An employee sits in a cubicle while talking on the phone and looking at a computer screen.

Employer toolkit: Creating an inclusive workplace

A three-part guide for businesses, managers and employees

An estimated 1 in 4 adults in the U.S. have a disability. That’s roughly 61 million Americans and millions more globally. At Perkins, we believe the world is more vibrant when all people are seen, valued and empowered to make their voices heard. Disability inclusion starts everywhere – especially in the workplace.

We developed this three-part series to offer the best practices for disability inclusion in the workplace – from hiring to career development, and everything in between. These actionable steps can be implemented by individual employees, teams and managers at any organization.

While this guide focuses explicitly on blindness and visual impairment, the principles underlying this guide are relevant for all disabilities.

The employer toolkit

Read the rest of the series

Active and informed allies in the workplace are crucial to creating an inclusive and respectful culture for all. Learn the ways you can be an ally for disability inclusion in the workplace.

From the interview and hiring process, to identifying career development opportunities, this toolkit provides managers the information they need to help their team succeed.

Part 1: Why does disability inclusion matter in the workplace?

For some time, companies have recognized strategic benefits of inclusion, broadly defined, in delivering positive impact and outcomes for the company, and its employees and stakeholders.

The impact of disability inclusion is no different. Research shows that businesses that invest in fostering a diverse workforce – including people across a range of abilities – are more productive and profitable than their counterparts.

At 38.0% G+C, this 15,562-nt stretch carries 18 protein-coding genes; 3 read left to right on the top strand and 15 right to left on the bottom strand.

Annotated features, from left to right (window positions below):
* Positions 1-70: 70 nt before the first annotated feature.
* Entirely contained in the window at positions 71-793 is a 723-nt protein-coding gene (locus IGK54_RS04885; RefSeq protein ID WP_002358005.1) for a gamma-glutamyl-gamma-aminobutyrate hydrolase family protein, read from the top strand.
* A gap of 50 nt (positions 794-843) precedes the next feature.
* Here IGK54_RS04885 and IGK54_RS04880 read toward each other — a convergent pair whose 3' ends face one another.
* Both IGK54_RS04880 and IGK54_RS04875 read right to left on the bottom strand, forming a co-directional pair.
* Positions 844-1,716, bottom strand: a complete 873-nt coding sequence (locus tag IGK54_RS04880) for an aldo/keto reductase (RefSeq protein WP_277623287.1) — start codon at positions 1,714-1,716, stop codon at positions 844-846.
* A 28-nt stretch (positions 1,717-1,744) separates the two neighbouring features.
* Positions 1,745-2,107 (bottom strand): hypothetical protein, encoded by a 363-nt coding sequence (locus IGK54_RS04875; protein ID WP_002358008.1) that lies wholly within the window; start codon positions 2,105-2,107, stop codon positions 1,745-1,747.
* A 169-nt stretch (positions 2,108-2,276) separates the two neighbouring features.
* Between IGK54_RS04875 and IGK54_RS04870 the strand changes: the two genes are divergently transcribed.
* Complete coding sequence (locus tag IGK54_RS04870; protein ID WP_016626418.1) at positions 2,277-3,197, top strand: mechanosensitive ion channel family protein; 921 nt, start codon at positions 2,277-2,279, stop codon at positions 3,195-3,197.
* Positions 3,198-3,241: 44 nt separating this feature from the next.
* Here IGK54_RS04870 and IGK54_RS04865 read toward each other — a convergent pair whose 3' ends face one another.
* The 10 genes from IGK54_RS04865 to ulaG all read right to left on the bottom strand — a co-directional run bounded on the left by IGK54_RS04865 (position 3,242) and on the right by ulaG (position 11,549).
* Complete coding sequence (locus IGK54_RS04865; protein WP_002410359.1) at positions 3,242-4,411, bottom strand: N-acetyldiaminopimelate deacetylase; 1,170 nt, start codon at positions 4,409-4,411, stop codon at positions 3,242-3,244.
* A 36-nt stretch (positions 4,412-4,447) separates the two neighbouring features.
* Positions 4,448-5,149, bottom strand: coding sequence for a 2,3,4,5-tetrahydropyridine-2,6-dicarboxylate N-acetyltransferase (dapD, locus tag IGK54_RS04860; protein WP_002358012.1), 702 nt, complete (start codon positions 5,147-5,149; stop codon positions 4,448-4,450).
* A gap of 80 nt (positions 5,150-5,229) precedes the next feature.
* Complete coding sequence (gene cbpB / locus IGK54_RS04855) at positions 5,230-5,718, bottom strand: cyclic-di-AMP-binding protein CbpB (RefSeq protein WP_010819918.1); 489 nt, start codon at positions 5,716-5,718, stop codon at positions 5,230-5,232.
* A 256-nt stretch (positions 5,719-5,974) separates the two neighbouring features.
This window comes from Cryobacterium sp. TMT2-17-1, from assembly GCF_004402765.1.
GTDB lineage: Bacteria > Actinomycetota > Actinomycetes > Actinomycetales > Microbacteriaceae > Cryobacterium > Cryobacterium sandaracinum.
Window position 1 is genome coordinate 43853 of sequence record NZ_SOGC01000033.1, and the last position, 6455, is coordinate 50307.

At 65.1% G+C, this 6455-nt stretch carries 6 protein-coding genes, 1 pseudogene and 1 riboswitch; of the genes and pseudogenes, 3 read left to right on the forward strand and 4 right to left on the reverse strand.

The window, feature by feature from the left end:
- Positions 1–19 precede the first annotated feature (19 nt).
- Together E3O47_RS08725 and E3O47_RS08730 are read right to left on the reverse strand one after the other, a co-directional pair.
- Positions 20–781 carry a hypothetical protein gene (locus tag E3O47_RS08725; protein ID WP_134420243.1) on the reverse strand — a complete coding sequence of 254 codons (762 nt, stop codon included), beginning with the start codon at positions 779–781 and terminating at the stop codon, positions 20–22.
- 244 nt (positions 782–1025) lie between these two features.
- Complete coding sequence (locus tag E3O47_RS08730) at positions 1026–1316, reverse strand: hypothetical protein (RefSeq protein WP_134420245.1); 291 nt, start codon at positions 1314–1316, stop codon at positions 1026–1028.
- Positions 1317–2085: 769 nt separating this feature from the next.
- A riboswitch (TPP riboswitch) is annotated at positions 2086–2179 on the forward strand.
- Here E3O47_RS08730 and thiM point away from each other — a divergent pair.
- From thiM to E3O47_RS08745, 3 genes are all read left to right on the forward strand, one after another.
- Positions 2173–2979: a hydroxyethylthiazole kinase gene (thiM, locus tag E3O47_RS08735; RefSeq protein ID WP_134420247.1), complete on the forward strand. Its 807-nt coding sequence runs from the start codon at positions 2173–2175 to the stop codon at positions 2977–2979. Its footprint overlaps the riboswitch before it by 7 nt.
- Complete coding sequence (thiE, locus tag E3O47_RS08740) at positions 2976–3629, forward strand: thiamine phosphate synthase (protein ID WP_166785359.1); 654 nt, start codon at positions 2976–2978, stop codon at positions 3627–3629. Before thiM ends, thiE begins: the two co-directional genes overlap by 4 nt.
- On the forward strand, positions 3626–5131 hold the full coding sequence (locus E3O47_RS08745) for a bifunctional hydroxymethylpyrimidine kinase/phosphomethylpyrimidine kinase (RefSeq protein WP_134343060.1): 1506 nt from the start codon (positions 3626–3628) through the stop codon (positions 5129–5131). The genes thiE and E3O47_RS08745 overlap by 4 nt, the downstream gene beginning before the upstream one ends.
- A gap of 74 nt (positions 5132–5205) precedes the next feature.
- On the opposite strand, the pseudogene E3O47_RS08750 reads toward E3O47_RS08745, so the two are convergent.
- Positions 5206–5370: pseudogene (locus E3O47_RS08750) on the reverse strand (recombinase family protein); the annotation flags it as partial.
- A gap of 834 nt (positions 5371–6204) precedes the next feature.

These companies do not let disabilities get in the way of hiring talented people and ensuring they can thrive, through the use of inclusive workforce management practices and accessibility technology. 

Five ways inclusion helps organizations perform at their best:

  • Hiring: Companies can tap into a broader and richer talent pool when hiring, helping them find the innovative, talented, and committed people they need. 
  • Engagement: A study by Deloitte showed that millennial employees report themselves to be 23% more likely to be actively engaged when they believe the organization fosters an inclusive culture.
  • Productivity: People perform at their best in a culture of trust, where they can be open and honest, be confident of their contributions, and ask for the help they need. This culture lets people focus fully on the work, and encourages appropriate risk-taking and innovation.
  • Retention: Companies with inclusive cultures and work practices do better at retaining their skilled and trained people over time, even when those employees experience a change in their status.
  • Customers: The more diverse your employee base across all dimensions, the better you can understand wide-ranging customer needs, and meet them. Also, people prefer to buy from companies whose values are aligned with their own.

By the way, many disabilities are invisible. That is, you wouldn’t know the individual had a disability unless they chose to disclose it. Common examples – including chronic pain, diabetes, hearing loss, depression and even certain visual impairments – may not be readily apparent.

About this guide

Perkins developed this guide in cooperation with our supporters at Mitsubishi Electric America Foundation as a resource for employers and organizations committed to equity and inclusion in the workplace.

The best practices in this guide can easily be implemented by individual employees, teams, and managers at large and small organizations alike.

Two young adults sitting at a conference table, listening to a speaker.

Employer toolkit: Allyship in the workplace

A female wearing a headset talking at a desk using a keyboard
Tips and facts

Five tips to create a disability-inclusive workplace

Drawing of a laptop on a desk.

Technology goals required for the workplace